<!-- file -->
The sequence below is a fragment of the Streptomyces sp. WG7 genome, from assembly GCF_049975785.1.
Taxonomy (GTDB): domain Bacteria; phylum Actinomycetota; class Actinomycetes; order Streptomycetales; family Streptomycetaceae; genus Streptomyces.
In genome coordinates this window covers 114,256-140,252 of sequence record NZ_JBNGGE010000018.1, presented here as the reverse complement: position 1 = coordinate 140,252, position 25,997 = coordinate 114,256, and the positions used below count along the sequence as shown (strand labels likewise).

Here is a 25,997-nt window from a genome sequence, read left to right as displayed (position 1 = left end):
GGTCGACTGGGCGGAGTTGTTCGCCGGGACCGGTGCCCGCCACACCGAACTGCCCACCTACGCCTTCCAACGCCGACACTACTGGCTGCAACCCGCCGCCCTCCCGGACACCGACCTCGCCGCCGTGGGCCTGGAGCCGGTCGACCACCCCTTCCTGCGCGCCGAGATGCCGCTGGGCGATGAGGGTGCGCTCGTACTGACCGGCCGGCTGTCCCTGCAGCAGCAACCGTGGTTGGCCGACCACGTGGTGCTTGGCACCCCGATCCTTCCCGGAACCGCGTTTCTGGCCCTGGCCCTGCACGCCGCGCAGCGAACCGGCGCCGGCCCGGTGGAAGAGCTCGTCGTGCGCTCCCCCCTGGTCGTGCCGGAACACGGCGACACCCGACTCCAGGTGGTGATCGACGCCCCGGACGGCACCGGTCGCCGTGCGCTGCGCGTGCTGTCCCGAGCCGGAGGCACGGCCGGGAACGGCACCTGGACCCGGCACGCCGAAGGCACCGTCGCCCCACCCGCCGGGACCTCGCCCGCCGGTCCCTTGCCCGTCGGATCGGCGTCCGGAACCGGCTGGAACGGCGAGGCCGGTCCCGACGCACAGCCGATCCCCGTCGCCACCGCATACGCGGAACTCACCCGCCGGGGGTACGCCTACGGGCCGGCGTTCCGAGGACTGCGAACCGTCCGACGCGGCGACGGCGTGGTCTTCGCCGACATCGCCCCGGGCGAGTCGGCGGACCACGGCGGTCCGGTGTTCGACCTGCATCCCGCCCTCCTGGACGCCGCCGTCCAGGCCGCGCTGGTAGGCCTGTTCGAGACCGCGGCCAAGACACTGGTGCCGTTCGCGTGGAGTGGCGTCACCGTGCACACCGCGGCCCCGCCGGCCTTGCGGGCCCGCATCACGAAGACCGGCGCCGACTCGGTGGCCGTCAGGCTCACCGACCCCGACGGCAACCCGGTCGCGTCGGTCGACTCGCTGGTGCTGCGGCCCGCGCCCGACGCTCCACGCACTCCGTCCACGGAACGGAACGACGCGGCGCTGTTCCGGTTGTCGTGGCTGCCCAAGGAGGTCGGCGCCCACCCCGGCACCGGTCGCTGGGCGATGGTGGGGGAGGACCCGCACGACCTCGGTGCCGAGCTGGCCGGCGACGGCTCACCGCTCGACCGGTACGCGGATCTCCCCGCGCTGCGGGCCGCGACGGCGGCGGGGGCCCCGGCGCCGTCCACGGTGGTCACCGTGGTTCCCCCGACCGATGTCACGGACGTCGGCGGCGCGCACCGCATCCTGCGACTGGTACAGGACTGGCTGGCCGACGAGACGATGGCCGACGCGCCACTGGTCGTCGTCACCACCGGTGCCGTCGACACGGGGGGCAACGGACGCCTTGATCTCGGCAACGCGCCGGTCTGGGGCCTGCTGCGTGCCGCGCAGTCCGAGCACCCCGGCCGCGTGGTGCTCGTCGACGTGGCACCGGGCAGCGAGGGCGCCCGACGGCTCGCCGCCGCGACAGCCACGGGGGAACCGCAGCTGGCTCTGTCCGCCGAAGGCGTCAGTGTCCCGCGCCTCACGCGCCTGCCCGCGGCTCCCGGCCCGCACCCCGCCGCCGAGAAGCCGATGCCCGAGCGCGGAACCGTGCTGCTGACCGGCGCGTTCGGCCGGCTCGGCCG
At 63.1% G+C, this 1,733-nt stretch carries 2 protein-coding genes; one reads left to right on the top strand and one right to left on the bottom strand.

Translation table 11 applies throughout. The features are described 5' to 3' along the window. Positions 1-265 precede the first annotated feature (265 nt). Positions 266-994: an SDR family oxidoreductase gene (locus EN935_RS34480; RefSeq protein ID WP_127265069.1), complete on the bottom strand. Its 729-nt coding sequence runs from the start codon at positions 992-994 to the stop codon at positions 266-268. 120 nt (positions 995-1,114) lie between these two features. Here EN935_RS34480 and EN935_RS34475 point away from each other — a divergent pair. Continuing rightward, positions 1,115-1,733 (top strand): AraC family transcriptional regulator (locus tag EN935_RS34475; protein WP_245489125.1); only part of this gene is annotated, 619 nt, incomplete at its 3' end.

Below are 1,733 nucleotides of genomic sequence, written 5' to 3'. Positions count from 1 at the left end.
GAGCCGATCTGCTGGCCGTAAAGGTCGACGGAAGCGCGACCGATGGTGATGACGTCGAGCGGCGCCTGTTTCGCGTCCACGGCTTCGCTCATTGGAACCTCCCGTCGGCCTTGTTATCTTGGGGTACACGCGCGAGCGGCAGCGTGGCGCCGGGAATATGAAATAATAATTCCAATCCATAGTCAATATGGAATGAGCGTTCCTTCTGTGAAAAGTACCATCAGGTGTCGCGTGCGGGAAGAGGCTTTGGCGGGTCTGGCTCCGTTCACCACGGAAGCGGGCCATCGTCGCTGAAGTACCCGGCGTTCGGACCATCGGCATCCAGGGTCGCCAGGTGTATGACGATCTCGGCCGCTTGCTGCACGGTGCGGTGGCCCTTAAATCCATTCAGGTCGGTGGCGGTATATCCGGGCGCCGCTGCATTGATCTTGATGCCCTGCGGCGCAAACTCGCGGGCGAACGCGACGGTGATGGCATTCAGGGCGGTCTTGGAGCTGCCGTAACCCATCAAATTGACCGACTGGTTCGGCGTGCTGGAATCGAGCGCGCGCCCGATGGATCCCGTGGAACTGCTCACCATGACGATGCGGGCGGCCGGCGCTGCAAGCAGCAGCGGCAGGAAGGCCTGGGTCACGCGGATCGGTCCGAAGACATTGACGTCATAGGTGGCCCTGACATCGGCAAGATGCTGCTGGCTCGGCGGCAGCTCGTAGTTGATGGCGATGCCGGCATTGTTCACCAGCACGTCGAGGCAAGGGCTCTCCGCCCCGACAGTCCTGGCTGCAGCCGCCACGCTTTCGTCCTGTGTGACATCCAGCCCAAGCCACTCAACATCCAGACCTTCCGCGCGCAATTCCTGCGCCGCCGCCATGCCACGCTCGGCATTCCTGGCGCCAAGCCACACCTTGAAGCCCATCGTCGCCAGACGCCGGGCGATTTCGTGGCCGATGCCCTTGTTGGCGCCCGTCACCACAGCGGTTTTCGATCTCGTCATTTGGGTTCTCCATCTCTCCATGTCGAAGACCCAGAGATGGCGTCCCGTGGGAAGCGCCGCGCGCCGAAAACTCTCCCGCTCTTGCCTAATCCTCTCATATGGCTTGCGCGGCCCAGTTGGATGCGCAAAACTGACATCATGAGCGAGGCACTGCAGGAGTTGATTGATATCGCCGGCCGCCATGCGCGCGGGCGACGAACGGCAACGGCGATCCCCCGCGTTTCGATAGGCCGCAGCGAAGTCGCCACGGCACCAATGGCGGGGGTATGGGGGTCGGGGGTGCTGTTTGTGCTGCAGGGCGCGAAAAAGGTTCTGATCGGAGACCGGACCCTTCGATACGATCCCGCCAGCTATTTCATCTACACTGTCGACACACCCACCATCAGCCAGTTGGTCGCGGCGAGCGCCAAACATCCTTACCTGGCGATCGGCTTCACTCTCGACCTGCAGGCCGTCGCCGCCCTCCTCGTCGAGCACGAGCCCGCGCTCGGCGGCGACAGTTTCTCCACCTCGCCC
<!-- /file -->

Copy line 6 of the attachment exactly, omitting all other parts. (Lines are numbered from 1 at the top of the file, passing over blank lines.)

At 63.1% G+C, this 1,733-nt stretch carries 2 protein-coding genes; one reads left to right on the top strand and one right to left on the bottom strand.